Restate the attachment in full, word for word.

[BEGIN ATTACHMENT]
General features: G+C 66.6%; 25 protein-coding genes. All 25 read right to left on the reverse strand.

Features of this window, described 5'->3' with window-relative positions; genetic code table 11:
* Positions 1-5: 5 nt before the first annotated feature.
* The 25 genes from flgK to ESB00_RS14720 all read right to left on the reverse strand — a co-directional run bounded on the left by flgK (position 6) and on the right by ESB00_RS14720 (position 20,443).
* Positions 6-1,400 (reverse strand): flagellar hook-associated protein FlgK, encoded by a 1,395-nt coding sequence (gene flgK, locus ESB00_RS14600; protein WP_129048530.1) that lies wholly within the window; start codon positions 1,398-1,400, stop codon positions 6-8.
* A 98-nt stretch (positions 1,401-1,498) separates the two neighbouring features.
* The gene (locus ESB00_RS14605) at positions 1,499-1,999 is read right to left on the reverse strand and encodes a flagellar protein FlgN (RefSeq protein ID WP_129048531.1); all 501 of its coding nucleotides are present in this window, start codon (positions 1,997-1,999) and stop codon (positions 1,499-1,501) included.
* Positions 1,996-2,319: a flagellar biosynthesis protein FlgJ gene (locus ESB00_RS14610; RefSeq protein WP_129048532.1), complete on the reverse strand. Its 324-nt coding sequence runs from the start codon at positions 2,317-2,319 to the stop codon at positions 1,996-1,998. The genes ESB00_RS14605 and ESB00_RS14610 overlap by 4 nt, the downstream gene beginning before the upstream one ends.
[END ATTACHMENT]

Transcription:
General features: G+C 66.6%; 25 protein-coding genes. All 25 read right to left on the reverse strand.

Features of this window, described 5'->3' with window-relative positions; genetic code table 11:
* Positions 1-5: 5 nt before the first annotated feature.
* The 25 genes from flgK to ESB00_RS14720 all read right to left on the reverse strand — a co-directional run bounded on the left by flgK (position 6) and on the right by ESB00_RS14720 (position 20,443).
* Positions 6-1,400 (reverse strand): flagellar hook-associated protein FlgK, encoded by a 1,395-nt coding sequence (gene flgK, locus ESB00_RS14600; protein WP_129048530.1) that lies wholly within the window; start codon positions 1,398-1,400, stop codon positions 6-8.
* A 98-nt stretch (positions 1,401-1,498) separates the two neighbouring features.
* The gene (locus ESB00_RS14605) at positions 1,499-1,999 is read right to left on the reverse strand and encodes a flagellar protein FlgN (RefSeq protein ID WP_129048531.1); all 501 of its coding nucleotides are present in this window, start codon (positions 1,997-1,999) and stop codon (positions 1,499-1,501) included.
* Positions 1,996-2,319: a flagellar biosynthesis protein FlgJ gene (locus ESB00_RS14610; RefSeq protein WP_129048532.1), complete on the reverse strand. Its 324-nt coding sequence runs from the start codon at positions 2,317-2,319 to the stop codon at positions 1,996-1,998. The genes ESB00_RS14605 and ESB00_RS14610 overlap by 4 nt, the downstream gene beginning before the upstream one ends.